This post is part of our 2023 cybersecurity prediction series.
Alec Nuñez, Director of Business Compliance, Poll Everywhere
Human Error Continues to be a Leading Factor in Data Breaches
Human element breaches aren’t going anywhere in 2023. These breaches were the largest driver of attacks last year, and as much as hopes are high that these human-error incidents will decrease - we just aren’t there yet. As employees continue to work from home, following security protocols seems to be almost a nuisance; we’ve seen and foresee still many breaches that could have been easily avoided with following the proper security steps that employees are not abiding by. Especially as more companies shift to remote work, we will continue to see human error breaches as one of the top attack drivers moving forward.
Security Training and Education Programs
In 2023, comprehensive security training and education will become a necessity for all employees, regardless of tenure and department. While it is common for new hires to go through training, it will be important to continue training and educating. Companies must offer resources so there is a foundational level of knowledge. Without adequate and updated training for remote workers, the chance of a security breach increases. Companies transitioning to a fully remote or hybrid workforce will be pushed toward a widespread education initiative, especially as the majority of businesses do not realize what security tools or education they need in a new work environment until they experience a breach or attack. Across the board, more security tools and education programs will be used to protect employee and client information.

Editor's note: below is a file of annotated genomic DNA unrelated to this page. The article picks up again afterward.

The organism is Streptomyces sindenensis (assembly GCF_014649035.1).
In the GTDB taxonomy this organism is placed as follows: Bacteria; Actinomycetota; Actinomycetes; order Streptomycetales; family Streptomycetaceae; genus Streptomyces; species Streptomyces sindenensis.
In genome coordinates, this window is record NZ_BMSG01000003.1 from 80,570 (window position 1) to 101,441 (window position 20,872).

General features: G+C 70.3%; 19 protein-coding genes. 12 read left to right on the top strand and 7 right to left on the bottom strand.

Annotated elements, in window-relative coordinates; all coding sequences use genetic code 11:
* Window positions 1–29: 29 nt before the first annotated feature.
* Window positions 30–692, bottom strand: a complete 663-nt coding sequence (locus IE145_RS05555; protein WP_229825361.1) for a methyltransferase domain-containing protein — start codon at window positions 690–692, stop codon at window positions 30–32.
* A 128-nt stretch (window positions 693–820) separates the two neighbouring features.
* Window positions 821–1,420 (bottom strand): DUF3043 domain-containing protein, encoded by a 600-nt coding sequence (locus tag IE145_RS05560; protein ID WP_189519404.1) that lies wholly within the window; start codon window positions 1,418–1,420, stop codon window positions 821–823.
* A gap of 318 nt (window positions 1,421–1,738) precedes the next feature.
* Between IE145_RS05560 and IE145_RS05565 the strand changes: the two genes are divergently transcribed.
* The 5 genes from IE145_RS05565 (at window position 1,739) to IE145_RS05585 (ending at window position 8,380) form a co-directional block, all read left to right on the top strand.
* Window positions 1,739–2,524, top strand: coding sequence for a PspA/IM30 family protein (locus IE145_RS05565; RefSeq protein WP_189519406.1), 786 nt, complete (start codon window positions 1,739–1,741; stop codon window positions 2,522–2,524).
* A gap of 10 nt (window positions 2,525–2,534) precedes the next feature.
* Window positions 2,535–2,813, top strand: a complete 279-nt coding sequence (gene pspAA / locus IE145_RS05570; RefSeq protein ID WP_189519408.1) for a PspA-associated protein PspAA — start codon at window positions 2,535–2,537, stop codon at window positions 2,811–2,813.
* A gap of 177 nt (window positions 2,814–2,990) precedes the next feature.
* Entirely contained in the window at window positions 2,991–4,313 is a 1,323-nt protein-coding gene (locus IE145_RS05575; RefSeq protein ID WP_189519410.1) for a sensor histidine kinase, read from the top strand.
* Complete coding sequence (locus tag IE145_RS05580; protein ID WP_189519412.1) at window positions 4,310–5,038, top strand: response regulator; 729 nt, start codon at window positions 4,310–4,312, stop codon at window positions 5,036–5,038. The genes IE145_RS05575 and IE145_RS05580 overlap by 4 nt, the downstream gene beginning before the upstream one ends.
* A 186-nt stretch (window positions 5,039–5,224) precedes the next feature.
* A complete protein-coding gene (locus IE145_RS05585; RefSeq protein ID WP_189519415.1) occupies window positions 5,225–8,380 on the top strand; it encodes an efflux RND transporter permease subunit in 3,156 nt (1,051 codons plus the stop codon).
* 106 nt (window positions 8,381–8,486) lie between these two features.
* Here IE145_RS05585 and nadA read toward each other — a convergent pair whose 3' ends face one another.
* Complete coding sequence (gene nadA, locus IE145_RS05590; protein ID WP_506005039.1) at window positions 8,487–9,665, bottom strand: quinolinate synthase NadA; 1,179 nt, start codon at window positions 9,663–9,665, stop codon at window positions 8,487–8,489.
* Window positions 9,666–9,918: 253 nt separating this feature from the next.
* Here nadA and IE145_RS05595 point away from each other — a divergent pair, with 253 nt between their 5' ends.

Mitigating the Risk Posed by Remote Work with Security Tools
In 2023, the more secure form of two-factor authentication that will emerge is a physical, phishing-proof security key that can be used in a variety of ways, including single sign-on and multi-factor authentication. This key provides more security than a password alone and can thwart various forms of phishing that aim to steal two-factor authentication codes. When it comes to protecting accounts and passwords, security keys offer the strongest layer of defense. Since there is no local storage of any account or personal data, an employee may also use the same key for several accounts. No one will be able to access the data on the key and use it to link another device to an account in the event that it is stolen, lost, or misplaced. An organization administrator can disable access for a user who has left the organization by signing in and selecting "delete" from the user's profile. In 2023, physical security keys will be the new, safer choice.